by Frank A. Aukofer
Q: When is an Eclipse not an Eclipse? A: When it’s a 2018 Mitsubishi Eclipse Cross.
Okay. It has nothing to do with the eclipse of the sun that plunged parts of the United States into total darkness on Aug. 21, 2017.
Nope. It’s about an all-new crossover sport utility vehicle from Mitsubishi of Japan that reprises a name from the past but on a completely different vehicle.
The original Eclipse was a sports coupe and convertible marketed in four different versions over 22 years from 1990 to 2012. For some of that time, Mitsubishi had a relationship with Chrysler, and the Eclipse also was rebadged as the Eagle Talon and Plymouth Laser.
Resurrecting the Eclipse name injects a dose of familiarity into a new vehicle that aims to take advantage of the stampede of buyers to crossovers — at the expense of traditional sedans and station wagons.
Some crossovers are little more than jacked-up hatchbacks with a bit of extra ground clearance and, in most cases, optional all-wheel drive. That’s not the case with the Eclipse Cross, which was designed from the get-go as a crossover with front- or all-wheel drive.
It is slightly smaller than popular compact crossovers like the Honda CR-V, Toyota RAV4 and Ford Escape, competing more directly against the likes of the Mazda CX-3, Buick Encore, Subaru Crosstrek, Kia Niro, Nissan Rogue Sport and Hyundai Kona.
As such, it is an affordable vehicle for singles, couples and small families who seek low-cost wheels with decent cargo space. It also is a tidy package for parking and negotiating urban traffic.
The Eclipse Cross is 14 feet 5 inches long with 95 cubic feet of space for passengers and 23 cubic feet for cargo behind the second-row seats. It has edgy styling, especially when viewed from the rear, which dictates a split tailgate window.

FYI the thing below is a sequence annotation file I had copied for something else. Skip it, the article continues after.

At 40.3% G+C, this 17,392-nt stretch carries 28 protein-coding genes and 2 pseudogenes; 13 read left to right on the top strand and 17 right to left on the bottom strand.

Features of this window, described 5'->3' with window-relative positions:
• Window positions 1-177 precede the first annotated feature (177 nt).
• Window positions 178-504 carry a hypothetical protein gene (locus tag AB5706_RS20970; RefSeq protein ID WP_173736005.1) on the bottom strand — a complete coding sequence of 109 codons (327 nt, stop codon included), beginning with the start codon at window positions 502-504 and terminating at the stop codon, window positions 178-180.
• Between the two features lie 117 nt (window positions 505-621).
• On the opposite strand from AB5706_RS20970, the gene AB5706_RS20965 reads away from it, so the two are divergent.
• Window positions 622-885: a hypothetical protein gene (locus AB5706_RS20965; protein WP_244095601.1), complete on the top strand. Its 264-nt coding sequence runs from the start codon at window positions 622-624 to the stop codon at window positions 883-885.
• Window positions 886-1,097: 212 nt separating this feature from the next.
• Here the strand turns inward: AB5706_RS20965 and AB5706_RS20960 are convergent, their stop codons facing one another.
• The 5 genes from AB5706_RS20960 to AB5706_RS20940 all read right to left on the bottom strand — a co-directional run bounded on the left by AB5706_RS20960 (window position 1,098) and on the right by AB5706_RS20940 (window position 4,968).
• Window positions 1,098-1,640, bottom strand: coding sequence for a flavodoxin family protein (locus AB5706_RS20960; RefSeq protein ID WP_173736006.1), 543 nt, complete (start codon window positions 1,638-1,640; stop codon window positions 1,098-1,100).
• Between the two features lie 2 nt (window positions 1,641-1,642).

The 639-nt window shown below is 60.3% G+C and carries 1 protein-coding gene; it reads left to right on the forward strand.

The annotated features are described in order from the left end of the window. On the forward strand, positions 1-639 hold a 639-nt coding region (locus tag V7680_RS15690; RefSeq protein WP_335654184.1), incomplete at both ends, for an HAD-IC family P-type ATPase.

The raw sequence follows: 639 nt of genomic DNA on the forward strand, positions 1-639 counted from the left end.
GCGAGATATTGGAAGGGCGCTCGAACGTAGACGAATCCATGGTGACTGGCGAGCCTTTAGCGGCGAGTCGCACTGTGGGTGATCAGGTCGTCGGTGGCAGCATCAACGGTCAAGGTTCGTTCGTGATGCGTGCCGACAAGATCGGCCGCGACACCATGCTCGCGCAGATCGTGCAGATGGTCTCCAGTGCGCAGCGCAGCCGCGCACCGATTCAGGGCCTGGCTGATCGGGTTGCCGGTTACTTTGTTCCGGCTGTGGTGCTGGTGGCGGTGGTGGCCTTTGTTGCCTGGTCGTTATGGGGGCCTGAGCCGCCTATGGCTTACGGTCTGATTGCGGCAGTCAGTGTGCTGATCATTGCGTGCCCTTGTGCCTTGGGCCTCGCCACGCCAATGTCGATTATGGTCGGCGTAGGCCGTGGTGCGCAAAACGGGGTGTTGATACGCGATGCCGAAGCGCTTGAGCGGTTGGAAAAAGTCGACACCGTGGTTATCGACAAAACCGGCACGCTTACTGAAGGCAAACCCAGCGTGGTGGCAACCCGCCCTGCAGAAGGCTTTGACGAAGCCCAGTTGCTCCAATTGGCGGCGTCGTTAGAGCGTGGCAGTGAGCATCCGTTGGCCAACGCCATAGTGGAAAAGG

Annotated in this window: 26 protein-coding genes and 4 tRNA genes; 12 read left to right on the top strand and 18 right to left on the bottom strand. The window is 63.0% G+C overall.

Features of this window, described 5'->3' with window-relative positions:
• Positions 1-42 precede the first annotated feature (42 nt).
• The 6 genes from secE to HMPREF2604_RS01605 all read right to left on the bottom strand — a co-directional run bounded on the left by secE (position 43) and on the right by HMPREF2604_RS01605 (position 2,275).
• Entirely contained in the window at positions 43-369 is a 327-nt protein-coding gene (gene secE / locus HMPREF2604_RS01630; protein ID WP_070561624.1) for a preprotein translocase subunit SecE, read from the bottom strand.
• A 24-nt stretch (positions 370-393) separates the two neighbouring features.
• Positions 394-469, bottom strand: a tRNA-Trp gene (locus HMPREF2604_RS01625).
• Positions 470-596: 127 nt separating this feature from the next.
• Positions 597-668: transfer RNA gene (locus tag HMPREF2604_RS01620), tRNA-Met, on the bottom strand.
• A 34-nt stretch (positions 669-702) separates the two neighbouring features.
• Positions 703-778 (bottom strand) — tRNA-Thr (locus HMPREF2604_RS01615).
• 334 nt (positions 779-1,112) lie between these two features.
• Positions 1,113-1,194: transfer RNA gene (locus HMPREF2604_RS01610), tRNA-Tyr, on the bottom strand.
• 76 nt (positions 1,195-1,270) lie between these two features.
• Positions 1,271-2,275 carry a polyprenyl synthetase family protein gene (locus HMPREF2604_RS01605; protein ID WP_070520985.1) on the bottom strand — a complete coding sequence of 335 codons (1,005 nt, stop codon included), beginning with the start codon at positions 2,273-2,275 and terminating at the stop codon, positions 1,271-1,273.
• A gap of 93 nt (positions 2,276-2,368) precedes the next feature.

Though that restricts rear vision somewhat, the designers made up for it by installing rear headrests that slide up for passengers and down for a better view behind. The rear seats can be adjusted fore and aft to divvy space between passengers and cargo, and the backs fold nearly flat to expand the cargo area. The cargo floor, which is a tad high, hides a full-size temporary spare wheel and tire.
There are five trim levels, ranging from the front-drive ES at $24,900 to the SEL Touring at $31,390. The base price of the tested SE model with Mitsubishi’s S-AWC electronically controlled all-wheel drive was $27,390. (The S-AWC, which stands for Super All-Wheel Control, has driver selectable adjustments for snow, gravel and automatic operation). With a few minor options, the tested price came to $27,715.
Power comes from a 1.5-liter turbocharged four-cylinder engine that delivers 152 hp and 184 lb-ft of torque. The transmission is a continuously variable automatic (CVT) with a manual-shift mode.
With such a small engine, expectations were not high. But the combination delivers a strong and sprightly surge off the line, making the Eclipse Cross feel faster than it actually is. Though many critics deride CVTs for a sensation that the transmission is slipping, this one has very little of that. The small crossover cruises happily at freeway-plus speeds, though city/highway/combined fuel economy is just 25/26/25 mpg — likely because the little engine has to work hard.
Inside, comfort is first rate. The SE model came with heated and luxurious cloth seats that were relaxing and supportive, with prominent seatback bolsters to coddle the torso. Seat adjustments were manual but allowed fine tuning. Outboard seats in back are similarly accommodating and even the center-rear position, though less comfortable, is at least usable.
Equipment included blind-spot warning, lane departure assist and rear cross-traffic alert; heated and automatic folding outside mirrors; dual-zone automatic climate control; pushbutton starting, electric parking brake, rain-sensing windshield wipers; Apple CarPlay and Android Auto; fog lights, and HD and SXM satellite radio.
The center touchscreen controls were not intuitive and required close attention to operate, so would be distracting to a driver trying to make adjustments while underway. Better to get things set up before moving off. Though there were remote audio buttons on the steering wheel, there was no volume control knob.
Despite its minor faults and Mitsubishi’s relatively low profile in the U.S., the new Eclipse Cross deserves a look for anyone seeking an entertaining and inexpensive crossover.
- Model: 2018 Mitsubishi Eclipse Cross SE four-door crossover sport utility vehicle.
- Engine: 1.5-liter four-cylinder, turbocharged, 152 hp, 184 lb-ft torque.
- Transmission: Continuously variable automatic with manual-shift mode and all-wheel drive.
- Overall length: 14 feet 5 inches.
- Height: 5 feet 6 inches.
- EPA passenger/cargo volume: 95/23 cubic feet.
- Weight: 3,550 pounds.
- EPA city/highway/combined fuel consumption: 25/26/25 mpg.
- Base price, including destination charge: $27,390.
- Price as tested: $27,715.
Disclaimer: The manufacturer provided the vehicle used to conduct this test drive and review.
Photos (c) Mitsubishi.